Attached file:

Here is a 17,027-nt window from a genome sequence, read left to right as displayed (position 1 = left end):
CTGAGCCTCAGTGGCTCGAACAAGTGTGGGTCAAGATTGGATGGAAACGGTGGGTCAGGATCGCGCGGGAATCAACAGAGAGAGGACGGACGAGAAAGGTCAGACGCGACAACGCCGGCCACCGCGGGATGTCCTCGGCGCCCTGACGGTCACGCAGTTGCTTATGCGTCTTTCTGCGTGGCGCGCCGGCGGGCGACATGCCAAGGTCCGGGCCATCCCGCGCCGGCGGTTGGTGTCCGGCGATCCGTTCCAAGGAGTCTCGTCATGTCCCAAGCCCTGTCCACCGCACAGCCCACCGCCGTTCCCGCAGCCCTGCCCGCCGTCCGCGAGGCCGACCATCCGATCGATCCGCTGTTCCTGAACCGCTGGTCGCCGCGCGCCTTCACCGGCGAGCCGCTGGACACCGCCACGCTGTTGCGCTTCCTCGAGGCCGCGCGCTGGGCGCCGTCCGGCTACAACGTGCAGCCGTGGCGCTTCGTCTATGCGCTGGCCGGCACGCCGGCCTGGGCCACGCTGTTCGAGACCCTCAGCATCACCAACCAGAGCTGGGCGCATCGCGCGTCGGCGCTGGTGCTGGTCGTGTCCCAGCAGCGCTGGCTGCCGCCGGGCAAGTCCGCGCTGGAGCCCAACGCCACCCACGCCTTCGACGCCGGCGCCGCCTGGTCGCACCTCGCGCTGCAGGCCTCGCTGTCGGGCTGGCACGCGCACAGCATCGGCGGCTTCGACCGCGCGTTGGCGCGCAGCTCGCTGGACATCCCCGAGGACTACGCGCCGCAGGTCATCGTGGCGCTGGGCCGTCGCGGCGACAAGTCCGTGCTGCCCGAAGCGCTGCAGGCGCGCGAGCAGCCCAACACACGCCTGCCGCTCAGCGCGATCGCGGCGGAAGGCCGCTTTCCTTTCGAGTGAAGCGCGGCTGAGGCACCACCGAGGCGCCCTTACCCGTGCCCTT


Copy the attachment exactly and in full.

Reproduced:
Here is a 17,027-nt window from a genome sequence, read left to right as displayed (position 1 = left end):
CTGAGCCTCAGTGGCTCGAACAAGTGTGGGTCAAGATTGGATGGAAACGGTGGGTCAGGATCGCGCGGGAATCAACAGAGAGAGGACGGACGAGAAAGGTCAGACGCGACAACGCCGGCCACCGCGGGATGTCCTCGGCGCCCTGACGGTCACGCAGTTGCTTATGCGTCTTTCTGCGTGGCGCGCCGGCGGGCGACATGCCAAGGTCCGGGCCATCCCGCGCCGGCGGTTGGTGTCCGGCGATCCGTTCCAAGGAGTCTCGTCATGTCCCAAGCCCTGTCCACCGCACAGCCCACCGCCGTTCCCGCAGCCCTGCCCGCCGTCCGCGAGGCCGACCATCCGATCGATCCGCTGTTCCTGAACCGCTGGTCGCCGCGCGCCTTCACCGGCGAGCCGCTGGACACCGCCACGCTGTTGCGCTTCCTCGAGGCCGCGCGCTGGGCGCCGTCCGGCTACAACGTGCAGCCGTGGCGCTTCGTCTATGCGCTGGCCGGCACGCCGGCCTGGGCCACGCTGTTCGAGACCCTCAGCATCACCAACCAGAGCTGGGCGCATCGCGCGTCGGCGCTGGTGCTGGTCGTGTCCCAGCAGCGCTGGCTGCCGCCGGGCAAGTCCGCGCTGGAGCCCAACGCCACCCACGCCTTCGACGCCGGCGCCGCCTGGTCGCACCTCGCGCTGCAGGCCTCGCTGTCGGGCTGGCACGCGCACAGCATCGGCGGCTTCGACCGCGCGTTGGCGCGCAGCTCGCTGGACATCCCCGAGGACTACGCGCCGCAGGTCATCGTGGCGCTGGGCCGTCGCGGCGACAAGTCCGTGCTGCCCGAAGCGCTGCAGGCGCGCGAGCAGCCCAACACACGCCTGCCGCTCAGCGCGATCGCGGCGGAAGGCCGCTTTCCTTTCGAGTGAAGCGCGGCTGAGGCACCACCGAGGCGCCCTTACCCGTGCCCTT